Personal Independence Payments (PIP) – introduced to help with the extra costs of long-term illness or disability – are still causing “misery” to thousands of sick and disabled people, Citizens Advice has warned.
The charity said that the past year has seen the number of people asking for help with the sickness and disability benefit rise by 36% compared to the previous year.
More than 500 people a day have turned to Citizens Advice for help with Personal Independence Payments since the start of 2016, the charity revealed.
Personal Independence Payments, introduced in 2013, are meant to help people of working age who have a long-term condition or disability that causes difficulties with the demands of daily life.
It involves an assessment process that has been criticised by campaigners as unfair, with several high-profile stories of people being rejected for the payments despite being in clear need.
Chancellor George Osborne had announced cuts to the PIP in the latest budget, but was forced to backtrack following a public outcry.
Citizens Advice said its branches have helped people with more than 630,000 enquiries about PIP since the payments were introduced three years ago, adding that it had become the most common issue people need support with.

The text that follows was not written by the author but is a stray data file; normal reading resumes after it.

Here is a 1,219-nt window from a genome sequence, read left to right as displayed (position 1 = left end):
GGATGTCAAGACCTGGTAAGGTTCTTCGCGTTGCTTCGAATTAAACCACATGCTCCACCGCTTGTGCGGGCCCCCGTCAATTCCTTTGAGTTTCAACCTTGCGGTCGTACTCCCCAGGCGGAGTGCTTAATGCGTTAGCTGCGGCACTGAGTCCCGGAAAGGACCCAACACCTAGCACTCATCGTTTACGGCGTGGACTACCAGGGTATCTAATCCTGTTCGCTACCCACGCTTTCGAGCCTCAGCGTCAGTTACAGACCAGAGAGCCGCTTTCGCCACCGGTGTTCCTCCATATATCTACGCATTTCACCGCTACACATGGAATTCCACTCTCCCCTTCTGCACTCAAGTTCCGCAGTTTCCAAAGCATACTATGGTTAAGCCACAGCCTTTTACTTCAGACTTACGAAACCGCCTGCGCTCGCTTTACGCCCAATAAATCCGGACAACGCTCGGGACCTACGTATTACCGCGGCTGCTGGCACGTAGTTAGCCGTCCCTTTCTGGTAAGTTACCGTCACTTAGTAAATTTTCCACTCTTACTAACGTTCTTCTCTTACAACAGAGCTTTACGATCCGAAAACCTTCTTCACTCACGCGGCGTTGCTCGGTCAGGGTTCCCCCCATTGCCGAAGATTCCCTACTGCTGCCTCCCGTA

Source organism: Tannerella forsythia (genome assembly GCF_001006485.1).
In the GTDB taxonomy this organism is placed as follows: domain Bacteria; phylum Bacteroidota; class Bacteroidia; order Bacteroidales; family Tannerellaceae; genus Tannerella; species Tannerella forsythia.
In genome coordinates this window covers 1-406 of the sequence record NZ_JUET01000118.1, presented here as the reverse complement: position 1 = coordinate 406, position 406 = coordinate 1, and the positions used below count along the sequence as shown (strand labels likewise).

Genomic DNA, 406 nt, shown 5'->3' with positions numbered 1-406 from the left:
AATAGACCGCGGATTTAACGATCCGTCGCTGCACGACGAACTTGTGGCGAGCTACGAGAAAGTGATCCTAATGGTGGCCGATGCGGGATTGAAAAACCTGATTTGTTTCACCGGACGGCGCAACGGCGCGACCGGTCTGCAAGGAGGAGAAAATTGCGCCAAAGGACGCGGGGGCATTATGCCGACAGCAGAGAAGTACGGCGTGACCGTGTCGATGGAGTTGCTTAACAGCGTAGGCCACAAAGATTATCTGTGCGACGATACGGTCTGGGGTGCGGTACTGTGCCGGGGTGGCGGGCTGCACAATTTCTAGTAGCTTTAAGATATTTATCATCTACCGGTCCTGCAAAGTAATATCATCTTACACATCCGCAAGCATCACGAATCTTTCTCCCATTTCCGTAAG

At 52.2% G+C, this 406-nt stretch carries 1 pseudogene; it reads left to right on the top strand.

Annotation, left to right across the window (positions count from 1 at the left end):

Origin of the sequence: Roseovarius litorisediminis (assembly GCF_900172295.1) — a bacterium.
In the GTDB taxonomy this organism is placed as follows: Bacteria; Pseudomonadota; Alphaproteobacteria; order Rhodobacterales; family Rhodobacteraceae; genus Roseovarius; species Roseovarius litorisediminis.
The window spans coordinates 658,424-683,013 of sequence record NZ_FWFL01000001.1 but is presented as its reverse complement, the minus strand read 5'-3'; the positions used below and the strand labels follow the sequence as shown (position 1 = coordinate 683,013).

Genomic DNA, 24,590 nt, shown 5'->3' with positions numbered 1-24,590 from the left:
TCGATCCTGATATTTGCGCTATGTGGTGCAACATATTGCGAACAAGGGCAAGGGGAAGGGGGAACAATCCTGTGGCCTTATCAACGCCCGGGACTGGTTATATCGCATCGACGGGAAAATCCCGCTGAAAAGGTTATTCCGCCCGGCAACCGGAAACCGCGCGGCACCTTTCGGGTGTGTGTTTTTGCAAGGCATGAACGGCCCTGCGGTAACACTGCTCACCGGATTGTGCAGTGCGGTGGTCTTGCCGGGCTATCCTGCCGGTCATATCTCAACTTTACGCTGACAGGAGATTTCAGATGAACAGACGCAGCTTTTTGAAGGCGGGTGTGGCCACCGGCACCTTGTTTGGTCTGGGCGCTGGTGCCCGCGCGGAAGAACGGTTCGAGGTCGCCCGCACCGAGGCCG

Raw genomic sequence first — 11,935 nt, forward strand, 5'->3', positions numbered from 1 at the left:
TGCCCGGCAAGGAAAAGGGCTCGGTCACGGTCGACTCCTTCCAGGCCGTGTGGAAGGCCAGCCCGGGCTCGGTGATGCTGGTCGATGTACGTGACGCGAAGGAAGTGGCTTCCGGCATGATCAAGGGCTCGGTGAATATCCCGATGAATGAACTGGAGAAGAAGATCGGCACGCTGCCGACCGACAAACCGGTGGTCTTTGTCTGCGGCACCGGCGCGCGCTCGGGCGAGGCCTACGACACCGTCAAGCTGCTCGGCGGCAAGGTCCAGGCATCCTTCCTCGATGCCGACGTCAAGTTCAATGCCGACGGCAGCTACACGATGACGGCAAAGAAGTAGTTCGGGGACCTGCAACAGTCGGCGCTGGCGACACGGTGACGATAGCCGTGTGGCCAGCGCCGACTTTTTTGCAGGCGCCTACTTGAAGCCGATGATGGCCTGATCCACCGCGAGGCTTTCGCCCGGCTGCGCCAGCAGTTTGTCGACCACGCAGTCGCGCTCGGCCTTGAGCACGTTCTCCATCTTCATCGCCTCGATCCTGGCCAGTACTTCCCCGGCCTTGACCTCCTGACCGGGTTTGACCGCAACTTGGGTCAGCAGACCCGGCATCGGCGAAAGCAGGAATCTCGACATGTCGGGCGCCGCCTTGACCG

In the past 12 months almost 125,000 people sought help with the sickness and disability benefit from their local Citizens Advice, the charity said. 13% asking for help are in work, and Citizens Advice says many will rely on PIP to be able to keep their job.
Chief executive Gillian Guy said: “Three years after it began, the PIP system is still causing misery for thousands of sick and disabled people.
“PIP can be a lifeline for anyone living with a disability or long-term health condition such as arthritis, because it helps them with the additional costs they face like having someone come in to help with household chores or specialist equipment so they can get around.
“But every day hundreds of people are turning to Citizens Advice for help with the benefit.”
She said many people felt their medical assessment didn’t accurately reflect the day-to-day challenges they face with their disability or illness, while in some cases the appointment was so far from home that it was very difficult to get there.
“These problems with PIP assessments not only cause people unnecessary stress but can lead to serious money worries and threaten their ability to stay in or return to work.
“It’s good that waiting times for PIP applications and appeals have come down, but the government and companies delivering PIP assessments need to make sure people can actually get to the medical assessments and when they do, that the tests get it right first time.
“This not only reduces people’s worries but also the need for appeals too.”